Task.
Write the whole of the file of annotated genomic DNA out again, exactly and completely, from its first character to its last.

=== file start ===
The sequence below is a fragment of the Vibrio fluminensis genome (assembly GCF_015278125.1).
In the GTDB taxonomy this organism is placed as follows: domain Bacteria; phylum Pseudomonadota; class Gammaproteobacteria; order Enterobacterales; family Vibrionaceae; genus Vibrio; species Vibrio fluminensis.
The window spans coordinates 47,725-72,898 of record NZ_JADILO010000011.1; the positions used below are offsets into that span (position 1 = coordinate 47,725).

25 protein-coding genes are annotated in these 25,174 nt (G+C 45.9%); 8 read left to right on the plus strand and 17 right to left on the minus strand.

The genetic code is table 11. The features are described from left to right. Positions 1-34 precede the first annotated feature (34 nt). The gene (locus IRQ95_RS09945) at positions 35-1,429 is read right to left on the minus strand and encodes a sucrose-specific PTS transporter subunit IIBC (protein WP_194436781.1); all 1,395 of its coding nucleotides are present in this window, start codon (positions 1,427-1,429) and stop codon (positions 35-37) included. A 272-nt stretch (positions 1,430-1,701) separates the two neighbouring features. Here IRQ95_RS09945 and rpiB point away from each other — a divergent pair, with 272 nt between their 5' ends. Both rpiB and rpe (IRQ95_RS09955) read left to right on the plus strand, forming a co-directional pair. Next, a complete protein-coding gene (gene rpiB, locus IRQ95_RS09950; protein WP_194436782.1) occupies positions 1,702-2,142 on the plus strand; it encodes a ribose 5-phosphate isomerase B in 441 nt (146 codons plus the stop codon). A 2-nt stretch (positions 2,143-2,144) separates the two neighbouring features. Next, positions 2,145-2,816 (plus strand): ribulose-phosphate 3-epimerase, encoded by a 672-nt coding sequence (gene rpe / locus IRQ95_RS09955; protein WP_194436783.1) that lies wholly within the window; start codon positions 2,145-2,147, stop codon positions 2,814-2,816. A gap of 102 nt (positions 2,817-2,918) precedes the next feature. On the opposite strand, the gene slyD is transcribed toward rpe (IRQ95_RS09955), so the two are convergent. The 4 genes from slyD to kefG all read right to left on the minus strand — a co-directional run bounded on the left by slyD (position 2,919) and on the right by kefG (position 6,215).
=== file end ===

The sequence below is a fragment of the Vibrio fluminensis genome (assembly GCF_015278125.1).
In the GTDB taxonomy this organism is placed as follows: domain Bacteria; phylum Pseudomonadota; class Gammaproteobacteria; order Enterobacterales; family Vibrionaceae; genus Vibrio; species Vibrio fluminensis.
The window spans coordinates 47,725-72,898 of record NZ_JADILO010000011.1; the positions used below are offsets into that span (position 1 = coordinate 47,725).

25 protein-coding genes are annotated in these 25,174 nt (G+C 45.9%); 8 read left to right on the plus strand and 17 right to left on the minus strand.

The genetic code is table 11. The features are described from left to right. Positions 1-34 precede the first annotated feature (34 nt). The gene (locus IRQ95_RS09945) at positions 35-1,429 is read right to left on the minus strand and encodes a sucrose-specific PTS transporter subunit IIBC (protein WP_194436781.1); all 1,395 of its coding nucleotides are present in this window, start codon (positions 1,427-1,429) and stop codon (positions 35-37) included. A 272-nt stretch (positions 1,430-1,701) separates the two neighbouring features. Here IRQ95_RS09945 and rpiB point away from each other — a divergent pair, with 272 nt between their 5' ends. Both rpiB and rpe (IRQ95_RS09955) read left to right on the plus strand, forming a co-directional pair. Next, a complete protein-coding gene (gene rpiB, locus IRQ95_RS09950; protein WP_194436782.1) occupies positions 1,702-2,142 on the plus strand; it encodes a ribose 5-phosphate isomerase B in 441 nt (146 codons plus the stop codon). A 2-nt stretch (positions 2,143-2,144) separates the two neighbouring features. Next, positions 2,145-2,816 (plus strand): ribulose-phosphate 3-epimerase, encoded by a 672-nt coding sequence (gene rpe / locus IRQ95_RS09955; protein WP_194436783.1) that lies wholly within the window; start codon positions 2,145-2,147, stop codon positions 2,814-2,816. A gap of 102 nt (positions 2,817-2,918) precedes the next feature. On the opposite strand, the gene slyD is transcribed toward rpe (IRQ95_RS09955), so the two are convergent. The 4 genes from slyD to kefG all read right to left on the minus strand — a co-directional run bounded on the left by slyD (position 2,919) and on the right by kefG (position 6,215).